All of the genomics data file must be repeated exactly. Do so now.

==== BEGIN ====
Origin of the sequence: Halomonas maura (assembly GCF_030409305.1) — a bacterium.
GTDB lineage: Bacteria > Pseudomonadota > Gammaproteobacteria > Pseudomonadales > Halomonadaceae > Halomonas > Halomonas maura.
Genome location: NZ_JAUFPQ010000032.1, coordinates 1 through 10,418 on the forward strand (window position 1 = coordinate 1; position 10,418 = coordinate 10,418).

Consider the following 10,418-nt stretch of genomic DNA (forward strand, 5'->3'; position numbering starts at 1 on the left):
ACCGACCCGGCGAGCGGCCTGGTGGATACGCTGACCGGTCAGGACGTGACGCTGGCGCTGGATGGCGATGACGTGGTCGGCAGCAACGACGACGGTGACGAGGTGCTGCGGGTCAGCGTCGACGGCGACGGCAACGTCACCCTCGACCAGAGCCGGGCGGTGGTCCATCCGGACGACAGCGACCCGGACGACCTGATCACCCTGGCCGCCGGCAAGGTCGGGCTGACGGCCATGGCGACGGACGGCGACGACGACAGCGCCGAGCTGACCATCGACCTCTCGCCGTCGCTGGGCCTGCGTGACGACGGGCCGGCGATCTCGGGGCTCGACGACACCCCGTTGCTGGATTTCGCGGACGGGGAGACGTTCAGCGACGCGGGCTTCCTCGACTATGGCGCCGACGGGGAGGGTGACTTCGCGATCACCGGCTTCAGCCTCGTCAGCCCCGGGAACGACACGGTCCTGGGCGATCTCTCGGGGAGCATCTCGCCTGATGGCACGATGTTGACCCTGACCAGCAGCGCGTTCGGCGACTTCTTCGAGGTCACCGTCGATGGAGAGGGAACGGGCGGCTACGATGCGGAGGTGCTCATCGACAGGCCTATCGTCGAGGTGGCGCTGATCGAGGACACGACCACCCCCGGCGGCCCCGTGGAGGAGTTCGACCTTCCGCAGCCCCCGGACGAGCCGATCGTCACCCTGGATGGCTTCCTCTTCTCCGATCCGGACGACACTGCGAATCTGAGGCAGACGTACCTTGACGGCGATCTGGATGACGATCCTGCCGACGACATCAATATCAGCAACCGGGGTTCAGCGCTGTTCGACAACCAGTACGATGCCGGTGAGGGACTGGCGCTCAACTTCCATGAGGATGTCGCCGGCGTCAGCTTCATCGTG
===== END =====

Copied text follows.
Origin of the sequence: Halomonas maura (assembly GCF_030409305.1) — a bacterium.
GTDB lineage: Bacteria > Pseudomonadota > Gammaproteobacteria > Pseudomonadales > Halomonadaceae > Halomonas > Halomonas maura.
Genome location: NZ_JAUFPQ010000032.1, coordinates 1 through 10,418 on the forward strand (window position 1 = coordinate 1; position 10,418 = coordinate 10,418).

Consider the following 10,418-nt stretch of genomic DNA (forward strand, 5'->3'; position numbering starts at 1 on the left):
ACCGACCCGGCGAGCGGCCTGGTGGATACGCTGACCGGTCAGGACGTGACGCTGGCGCTGGATGGCGATGACGTGGTCGGCAGCAACGACGACGGTGACGAGGTGCTGCGGGTCAGCGTCGACGGCGACGGCAACGTCACCCTCGACCAGAGCCGGGCGGTGGTCCATCCGGACGACAGCGACCCGGACGACCTGATCACCCTGGCCGCCGGCAAGGTCGGGCTGACGGCCATGGCGACGGACGGCGACGACGACAGCGCCGAGCTGACCATCGACCTCTCGCCGTCGCTGGGCCTGCGTGACGACGGGCCGGCGATCTCGGGGCTCGACGACACCCCGTTGCTGGATTTCGCGGACGGGGAGACGTTCAGCGACGCGGGCTTCCTCGACTATGGCGCCGACGGGGAGGGTGACTTCGCGATCACCGGCTTCAGCCTCGTCAGCCCCGGGAACGACACGGTCCTGGGCGATCTCTCGGGGAGCATCTCGCCTGATGGCACGATGTTGACCCTGACCAGCAGCGCGTTCGGCGACTTCTTCGAGGTCACCGTCGATGGAGAGGGAACGGGCGGCTACGATGCGGAGGTGCTCATCGACAGGCCTATCGTCGAGGTGGCGCTGATCGAGGACACGACCACCCCCGGCGGCCCCGTGGAGGAGTTCGACCTTCCGCAGCCCCCGGACGAGCCGATCGTCACCCTGGATGGCTTCCTCTTCTCCGATCCGGACGACACTGCGAATCTGAGGCAGACGTACCTTGACGGCGATCTGGATGACGATCCTGCCGACGACATCAATATCAGCAACCGGGGTTCAGCGCTGTTCGACAACCAGTACGATGCCGGTGAGGGACTGGCGCTCAACTTCCATGAGGATGTCGCCGGCGTCAGCTTCATCGTG